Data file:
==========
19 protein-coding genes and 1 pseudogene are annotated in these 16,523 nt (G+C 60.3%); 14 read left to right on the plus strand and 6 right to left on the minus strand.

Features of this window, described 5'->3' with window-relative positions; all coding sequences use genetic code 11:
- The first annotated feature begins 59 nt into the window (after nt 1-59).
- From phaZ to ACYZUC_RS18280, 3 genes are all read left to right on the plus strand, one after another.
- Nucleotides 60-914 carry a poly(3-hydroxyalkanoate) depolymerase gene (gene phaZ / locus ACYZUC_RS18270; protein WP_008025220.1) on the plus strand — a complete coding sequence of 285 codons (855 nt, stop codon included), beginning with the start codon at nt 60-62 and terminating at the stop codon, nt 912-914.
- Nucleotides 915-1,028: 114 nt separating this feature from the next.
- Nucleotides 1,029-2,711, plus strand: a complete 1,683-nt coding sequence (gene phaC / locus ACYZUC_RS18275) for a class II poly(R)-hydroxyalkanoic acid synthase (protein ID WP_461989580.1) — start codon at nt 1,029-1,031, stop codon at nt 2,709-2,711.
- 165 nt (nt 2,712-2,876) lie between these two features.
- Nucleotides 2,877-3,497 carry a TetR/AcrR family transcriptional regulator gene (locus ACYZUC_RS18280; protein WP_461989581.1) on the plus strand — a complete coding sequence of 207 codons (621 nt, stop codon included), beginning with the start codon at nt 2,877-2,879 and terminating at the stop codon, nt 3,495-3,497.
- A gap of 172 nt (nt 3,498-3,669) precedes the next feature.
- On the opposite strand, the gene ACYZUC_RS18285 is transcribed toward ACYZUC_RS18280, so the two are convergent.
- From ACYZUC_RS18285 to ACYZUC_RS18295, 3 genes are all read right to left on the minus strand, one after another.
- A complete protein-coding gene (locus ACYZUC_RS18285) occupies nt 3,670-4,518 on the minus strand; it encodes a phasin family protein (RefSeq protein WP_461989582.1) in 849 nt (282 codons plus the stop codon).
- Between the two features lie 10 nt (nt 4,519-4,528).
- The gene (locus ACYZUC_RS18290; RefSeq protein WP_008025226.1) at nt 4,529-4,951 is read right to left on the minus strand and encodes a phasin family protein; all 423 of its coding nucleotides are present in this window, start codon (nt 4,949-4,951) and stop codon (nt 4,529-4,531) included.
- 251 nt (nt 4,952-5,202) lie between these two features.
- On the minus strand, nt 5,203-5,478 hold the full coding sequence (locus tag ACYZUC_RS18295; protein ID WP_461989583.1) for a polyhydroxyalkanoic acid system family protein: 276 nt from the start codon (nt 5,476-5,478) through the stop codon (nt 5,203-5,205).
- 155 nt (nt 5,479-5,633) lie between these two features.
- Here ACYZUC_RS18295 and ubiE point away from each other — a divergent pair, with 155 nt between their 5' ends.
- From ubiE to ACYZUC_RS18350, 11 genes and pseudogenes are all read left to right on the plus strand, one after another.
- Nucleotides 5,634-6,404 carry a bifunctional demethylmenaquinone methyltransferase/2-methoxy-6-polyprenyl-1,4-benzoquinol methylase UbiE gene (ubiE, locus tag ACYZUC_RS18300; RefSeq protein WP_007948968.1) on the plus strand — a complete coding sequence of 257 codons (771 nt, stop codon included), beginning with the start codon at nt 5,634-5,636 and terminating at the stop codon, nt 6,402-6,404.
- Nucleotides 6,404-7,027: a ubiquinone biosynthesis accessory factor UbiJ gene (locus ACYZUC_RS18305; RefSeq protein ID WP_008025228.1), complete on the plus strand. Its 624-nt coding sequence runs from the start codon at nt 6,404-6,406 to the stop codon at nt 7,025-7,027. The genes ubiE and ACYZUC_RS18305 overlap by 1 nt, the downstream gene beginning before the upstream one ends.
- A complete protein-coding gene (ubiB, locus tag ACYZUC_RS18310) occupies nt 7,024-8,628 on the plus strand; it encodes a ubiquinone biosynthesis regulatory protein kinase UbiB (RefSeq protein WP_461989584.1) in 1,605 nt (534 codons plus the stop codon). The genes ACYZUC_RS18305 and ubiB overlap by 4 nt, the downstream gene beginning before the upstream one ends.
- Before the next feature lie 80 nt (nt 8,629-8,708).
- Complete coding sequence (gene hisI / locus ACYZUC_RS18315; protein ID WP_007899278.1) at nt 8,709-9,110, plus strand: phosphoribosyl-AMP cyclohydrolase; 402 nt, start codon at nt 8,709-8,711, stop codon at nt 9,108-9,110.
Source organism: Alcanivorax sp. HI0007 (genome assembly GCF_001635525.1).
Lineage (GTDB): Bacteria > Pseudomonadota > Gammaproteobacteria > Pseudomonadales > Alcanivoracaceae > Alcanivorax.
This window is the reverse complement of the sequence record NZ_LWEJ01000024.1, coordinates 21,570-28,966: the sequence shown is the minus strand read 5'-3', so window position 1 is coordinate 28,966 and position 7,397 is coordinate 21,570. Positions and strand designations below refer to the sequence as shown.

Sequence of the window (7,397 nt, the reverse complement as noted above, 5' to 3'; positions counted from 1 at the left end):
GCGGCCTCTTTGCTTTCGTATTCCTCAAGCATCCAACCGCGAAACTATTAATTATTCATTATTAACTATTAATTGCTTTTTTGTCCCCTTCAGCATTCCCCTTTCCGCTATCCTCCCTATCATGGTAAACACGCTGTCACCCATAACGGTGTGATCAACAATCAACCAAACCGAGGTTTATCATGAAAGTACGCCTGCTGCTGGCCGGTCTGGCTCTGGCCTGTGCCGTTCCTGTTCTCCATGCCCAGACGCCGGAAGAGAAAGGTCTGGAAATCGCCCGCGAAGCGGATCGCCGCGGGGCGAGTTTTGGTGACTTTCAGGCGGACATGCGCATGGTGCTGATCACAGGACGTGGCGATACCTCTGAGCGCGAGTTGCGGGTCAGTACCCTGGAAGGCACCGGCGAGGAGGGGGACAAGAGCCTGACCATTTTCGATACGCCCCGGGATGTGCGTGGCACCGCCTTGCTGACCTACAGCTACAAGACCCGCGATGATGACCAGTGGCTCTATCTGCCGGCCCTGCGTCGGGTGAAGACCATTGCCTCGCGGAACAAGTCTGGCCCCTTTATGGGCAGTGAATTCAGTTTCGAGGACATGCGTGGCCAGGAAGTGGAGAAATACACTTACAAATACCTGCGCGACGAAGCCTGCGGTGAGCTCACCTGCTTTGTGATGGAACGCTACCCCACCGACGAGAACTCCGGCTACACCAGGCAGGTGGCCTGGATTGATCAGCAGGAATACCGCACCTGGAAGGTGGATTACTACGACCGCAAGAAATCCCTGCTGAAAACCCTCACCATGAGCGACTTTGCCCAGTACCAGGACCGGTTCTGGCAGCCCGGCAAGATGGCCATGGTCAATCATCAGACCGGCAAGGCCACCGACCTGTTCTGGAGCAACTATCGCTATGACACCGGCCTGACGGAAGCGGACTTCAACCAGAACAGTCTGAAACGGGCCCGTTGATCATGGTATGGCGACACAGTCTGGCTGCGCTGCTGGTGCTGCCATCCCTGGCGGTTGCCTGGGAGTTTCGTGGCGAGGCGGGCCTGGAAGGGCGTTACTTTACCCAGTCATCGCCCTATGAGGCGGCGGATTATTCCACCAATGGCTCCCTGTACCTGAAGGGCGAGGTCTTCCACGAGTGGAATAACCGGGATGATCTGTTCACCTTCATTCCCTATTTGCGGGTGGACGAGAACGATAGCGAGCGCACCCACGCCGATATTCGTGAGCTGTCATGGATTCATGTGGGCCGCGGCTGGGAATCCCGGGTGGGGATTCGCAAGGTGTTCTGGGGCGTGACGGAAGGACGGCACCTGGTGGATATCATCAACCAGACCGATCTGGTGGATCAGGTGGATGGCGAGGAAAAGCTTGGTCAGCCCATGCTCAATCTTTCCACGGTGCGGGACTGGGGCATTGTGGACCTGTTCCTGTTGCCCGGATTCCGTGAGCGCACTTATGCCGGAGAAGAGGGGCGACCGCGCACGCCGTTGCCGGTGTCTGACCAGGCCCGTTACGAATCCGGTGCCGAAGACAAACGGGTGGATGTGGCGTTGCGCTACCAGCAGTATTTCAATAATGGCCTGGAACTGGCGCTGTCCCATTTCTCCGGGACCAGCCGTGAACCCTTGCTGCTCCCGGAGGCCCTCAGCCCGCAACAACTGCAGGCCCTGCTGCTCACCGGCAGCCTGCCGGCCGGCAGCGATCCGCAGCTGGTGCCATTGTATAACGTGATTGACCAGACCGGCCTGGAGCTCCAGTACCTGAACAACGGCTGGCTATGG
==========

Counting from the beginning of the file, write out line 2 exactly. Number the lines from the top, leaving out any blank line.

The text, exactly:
Features of this window, described 5'->3' with window-relative positions; all coding sequences use genetic code 11: